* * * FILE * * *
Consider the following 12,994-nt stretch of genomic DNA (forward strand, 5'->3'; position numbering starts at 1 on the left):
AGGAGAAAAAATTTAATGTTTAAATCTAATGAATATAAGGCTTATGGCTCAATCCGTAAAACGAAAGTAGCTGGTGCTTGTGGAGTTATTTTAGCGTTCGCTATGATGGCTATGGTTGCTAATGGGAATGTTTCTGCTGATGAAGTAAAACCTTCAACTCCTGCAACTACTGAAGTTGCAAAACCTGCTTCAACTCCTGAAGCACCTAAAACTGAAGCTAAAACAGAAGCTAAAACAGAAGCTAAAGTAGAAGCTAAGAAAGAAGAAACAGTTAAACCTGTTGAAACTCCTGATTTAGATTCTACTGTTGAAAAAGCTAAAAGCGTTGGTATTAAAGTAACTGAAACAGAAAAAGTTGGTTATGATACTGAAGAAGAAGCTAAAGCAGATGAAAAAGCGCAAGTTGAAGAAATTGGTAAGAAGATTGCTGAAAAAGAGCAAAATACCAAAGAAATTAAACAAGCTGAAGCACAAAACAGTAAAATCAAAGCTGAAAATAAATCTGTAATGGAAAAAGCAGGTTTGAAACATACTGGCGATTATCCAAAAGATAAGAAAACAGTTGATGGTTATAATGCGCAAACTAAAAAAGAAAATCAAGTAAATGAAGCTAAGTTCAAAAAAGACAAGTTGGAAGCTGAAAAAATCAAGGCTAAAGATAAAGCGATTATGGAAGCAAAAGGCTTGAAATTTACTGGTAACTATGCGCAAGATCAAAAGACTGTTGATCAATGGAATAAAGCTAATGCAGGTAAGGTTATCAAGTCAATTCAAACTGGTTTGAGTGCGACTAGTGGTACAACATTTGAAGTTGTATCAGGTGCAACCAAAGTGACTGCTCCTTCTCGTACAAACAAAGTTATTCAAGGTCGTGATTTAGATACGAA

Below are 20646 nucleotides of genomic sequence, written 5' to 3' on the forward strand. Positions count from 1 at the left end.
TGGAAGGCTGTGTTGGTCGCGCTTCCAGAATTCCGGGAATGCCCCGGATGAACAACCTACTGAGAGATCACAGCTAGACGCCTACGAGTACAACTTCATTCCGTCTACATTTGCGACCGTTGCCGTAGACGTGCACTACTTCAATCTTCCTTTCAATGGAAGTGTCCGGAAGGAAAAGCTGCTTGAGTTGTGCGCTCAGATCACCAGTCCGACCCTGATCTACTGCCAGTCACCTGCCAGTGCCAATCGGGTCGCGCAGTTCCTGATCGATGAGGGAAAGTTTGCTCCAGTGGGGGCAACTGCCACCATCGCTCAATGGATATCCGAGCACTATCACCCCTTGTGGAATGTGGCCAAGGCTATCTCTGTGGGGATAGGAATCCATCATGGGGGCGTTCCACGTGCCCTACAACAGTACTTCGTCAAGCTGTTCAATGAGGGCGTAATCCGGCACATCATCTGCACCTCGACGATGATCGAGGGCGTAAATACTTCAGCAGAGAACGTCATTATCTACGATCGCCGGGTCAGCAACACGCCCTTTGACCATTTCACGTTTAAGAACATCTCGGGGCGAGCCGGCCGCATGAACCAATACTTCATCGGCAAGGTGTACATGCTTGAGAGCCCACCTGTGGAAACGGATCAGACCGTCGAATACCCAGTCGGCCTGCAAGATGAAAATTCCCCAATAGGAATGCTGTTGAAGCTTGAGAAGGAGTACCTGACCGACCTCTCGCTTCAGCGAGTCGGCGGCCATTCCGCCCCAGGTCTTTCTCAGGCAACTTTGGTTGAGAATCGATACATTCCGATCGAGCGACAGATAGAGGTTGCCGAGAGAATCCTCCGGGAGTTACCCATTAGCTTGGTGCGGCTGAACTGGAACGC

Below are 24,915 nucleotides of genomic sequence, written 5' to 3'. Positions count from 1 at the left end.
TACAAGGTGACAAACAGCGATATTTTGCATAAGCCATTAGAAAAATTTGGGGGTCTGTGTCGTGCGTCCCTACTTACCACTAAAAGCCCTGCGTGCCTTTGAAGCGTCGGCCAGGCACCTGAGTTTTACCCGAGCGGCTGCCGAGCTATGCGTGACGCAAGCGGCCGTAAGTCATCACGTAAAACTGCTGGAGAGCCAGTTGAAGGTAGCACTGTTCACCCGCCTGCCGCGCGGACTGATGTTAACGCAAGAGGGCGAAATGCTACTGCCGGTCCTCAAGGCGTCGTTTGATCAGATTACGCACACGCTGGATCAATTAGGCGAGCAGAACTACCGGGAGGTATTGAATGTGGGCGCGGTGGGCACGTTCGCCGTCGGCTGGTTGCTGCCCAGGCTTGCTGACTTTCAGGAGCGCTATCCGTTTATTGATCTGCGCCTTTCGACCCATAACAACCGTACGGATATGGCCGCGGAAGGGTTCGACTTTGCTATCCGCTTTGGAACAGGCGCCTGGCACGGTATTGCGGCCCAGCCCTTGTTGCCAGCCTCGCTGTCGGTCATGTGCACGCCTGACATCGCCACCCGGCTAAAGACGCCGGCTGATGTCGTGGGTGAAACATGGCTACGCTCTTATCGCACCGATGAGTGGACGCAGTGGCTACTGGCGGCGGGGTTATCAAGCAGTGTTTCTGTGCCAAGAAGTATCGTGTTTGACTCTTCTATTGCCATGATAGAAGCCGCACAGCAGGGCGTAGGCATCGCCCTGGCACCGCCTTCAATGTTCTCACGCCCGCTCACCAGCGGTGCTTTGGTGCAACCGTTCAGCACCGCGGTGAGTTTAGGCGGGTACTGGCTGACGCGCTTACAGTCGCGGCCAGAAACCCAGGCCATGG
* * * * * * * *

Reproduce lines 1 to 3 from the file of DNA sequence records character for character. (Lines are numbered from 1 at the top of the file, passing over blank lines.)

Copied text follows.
Consider the following 12,994-nt stretch of genomic DNA (forward strand, 5'->3'; position numbering starts at 1 on the left):
AGGAGAAAAAATTTAATGTTTAAATCTAATGAATATAAGGCTTATGGCTCAATCCGTAAAACGAAAGTAGCTGGTGCTTGTGGAGTTATTTTAGCGTTCGCTATGATGGCTATGGTTGCTAATGGGAATGTTTCTGCTGATGAAGTAAAACCTTCAACTCCTGCAACTACTGAAGTTGCAAAACCTGCTTCAACTCCTGAAGCACCTAAAACTGAAGCTAAAACAGAAGCTAAAACAGAAGCTAAAGTAGAAGCTAAGAAAGAAGAAACAGTTAAACCTGTTGAAACTCCTGATTTAGATTCTACTGTTGAAAAAGCTAAAAGCGTTGGTATTAAAGTAACTGAAACAGAAAAAGTTGGTTATGATACTGAAGAAGAAGCTAAAGCAGATGAAAAAGCGCAAGTTGAAGAAATTGGTAAGAAGATTGCTGAAAAAGAGCAAAATACCAAAGAAATTAAACAAGCTGAAGCACAAAACAGTAAAATCAAAGCTGAAAATAAATCTGTAATGGAAAAAGCAGGTTTGAAACATACTGGCGATTATCCAAAAGATAAGAAAACAGTTGATGGTTATAATGCGCAAACTAAAAAAGAAAATCAAGTAAATGAAGCTAAGTTCAAAAAAGACAAGTTGGAAGCTGAAAAAATCAAGGCTAAAGATAAAGCGATTATGGAAGCAAAAGGCTTGAAATTTACTGGTAACTATGCGCAAGATCAAAAGACTGTTGATCAATGGAATAAAGCTAATGCAGGTAAGGTTATCAAGTCAATTCAAACTGGTTTGAGTGCGACTAGTGGTACAACATTTGAAGTTGTATCAGGTGCAACCAAAGTGACTGCTCCTTCTCGTACAAACAAAGTTATTCAAGGTCGTGATTTAGATACGAA

Below are 20646 nucleotides of genomic sequence, written 5' to 3' on the forward strand. Positions count from 1 at the left end.